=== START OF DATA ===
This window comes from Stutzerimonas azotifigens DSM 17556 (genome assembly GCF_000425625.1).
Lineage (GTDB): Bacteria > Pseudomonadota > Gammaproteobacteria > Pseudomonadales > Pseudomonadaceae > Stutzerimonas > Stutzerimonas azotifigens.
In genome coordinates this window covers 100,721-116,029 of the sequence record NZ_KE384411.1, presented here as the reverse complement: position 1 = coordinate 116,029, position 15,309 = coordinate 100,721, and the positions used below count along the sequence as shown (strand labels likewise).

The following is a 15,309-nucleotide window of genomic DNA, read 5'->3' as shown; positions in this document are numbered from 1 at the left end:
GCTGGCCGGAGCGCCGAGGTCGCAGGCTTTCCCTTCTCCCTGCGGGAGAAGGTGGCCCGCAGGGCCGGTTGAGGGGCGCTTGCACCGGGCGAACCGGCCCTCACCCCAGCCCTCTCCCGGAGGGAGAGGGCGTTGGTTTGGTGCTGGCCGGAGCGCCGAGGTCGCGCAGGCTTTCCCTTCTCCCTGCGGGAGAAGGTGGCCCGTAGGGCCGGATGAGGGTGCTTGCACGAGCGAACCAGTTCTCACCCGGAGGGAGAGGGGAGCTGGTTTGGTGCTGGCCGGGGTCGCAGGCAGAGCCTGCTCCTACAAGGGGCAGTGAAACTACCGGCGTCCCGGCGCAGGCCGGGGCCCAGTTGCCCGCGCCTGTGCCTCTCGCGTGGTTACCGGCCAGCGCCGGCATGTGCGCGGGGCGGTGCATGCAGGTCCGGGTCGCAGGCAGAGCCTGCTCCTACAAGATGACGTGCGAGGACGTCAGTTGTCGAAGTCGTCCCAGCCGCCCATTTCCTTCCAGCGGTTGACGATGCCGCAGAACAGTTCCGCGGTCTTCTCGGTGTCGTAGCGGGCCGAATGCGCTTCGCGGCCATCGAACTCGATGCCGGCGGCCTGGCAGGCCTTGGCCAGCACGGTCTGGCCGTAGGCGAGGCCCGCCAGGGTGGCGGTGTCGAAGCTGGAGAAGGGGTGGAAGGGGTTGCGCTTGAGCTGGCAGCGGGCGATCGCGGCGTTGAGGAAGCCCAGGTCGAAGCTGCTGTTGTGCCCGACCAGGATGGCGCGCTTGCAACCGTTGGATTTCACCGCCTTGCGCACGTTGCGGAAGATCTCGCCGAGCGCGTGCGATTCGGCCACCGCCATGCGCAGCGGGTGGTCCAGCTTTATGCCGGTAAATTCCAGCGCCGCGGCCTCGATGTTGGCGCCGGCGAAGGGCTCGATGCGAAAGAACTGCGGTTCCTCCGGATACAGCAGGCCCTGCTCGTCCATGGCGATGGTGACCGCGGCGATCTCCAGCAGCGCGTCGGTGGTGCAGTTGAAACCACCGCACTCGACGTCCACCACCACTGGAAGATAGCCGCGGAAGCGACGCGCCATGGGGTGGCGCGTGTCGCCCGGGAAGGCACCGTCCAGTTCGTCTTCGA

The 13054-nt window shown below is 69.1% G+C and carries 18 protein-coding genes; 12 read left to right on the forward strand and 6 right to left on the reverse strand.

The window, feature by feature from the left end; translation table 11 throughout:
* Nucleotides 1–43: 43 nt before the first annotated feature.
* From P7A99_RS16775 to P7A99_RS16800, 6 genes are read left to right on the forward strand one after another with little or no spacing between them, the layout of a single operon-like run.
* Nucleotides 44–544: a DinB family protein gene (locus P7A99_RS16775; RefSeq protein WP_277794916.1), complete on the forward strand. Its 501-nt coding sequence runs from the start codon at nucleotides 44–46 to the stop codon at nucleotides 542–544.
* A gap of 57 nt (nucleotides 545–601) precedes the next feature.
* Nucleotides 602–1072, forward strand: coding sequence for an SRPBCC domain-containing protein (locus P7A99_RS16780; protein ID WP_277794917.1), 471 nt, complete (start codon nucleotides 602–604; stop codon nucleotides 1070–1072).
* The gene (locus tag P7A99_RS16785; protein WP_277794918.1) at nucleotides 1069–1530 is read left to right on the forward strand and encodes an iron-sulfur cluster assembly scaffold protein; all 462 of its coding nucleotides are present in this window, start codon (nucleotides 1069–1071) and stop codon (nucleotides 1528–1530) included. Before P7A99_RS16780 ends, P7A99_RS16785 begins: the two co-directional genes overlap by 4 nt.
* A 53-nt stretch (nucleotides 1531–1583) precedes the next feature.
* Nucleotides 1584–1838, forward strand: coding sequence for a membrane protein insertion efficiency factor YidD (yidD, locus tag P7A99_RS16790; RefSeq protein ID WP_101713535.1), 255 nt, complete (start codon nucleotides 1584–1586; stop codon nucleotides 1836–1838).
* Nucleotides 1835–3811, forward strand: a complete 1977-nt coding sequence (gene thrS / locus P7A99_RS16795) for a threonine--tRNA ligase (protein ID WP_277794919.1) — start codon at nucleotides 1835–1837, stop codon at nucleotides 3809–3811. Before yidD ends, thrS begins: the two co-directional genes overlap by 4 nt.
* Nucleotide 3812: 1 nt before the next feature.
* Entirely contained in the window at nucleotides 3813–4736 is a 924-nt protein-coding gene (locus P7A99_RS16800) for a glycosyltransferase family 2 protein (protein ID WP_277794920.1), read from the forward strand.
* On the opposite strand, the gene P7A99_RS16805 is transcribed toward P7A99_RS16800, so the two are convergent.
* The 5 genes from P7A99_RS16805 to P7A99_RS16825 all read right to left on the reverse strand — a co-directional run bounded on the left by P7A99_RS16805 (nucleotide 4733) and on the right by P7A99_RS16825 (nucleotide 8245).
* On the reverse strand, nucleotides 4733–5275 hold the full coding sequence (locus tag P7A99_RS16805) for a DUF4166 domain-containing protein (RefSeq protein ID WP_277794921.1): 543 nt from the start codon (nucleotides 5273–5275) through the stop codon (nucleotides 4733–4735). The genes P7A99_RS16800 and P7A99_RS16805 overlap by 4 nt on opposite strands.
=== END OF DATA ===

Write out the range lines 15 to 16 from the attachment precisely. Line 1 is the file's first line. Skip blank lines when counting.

* Nucleotides 1584–1838, forward strand: coding sequence for a membrane protein insertion efficiency factor YidD (yidD, locus tag P7A99_RS16790; RefSeq protein ID WP_101713535.1), 255 nt, complete (start codon nucleotides 1584–1586; stop codon nucleotides 1836–1838).
* Nucleotides 1835–3811, forward strand: a complete 1977-nt coding sequence (gene thrS / locus P7A99_RS16795) for a threonine--tRNA ligase (protein ID WP_277794919.1) — start codon at nucleotides 1835–1837, stop codon at nucleotides 3809–3811. Before yidD ends, thrS begins: the two co-directional genes overlap by 4 nt.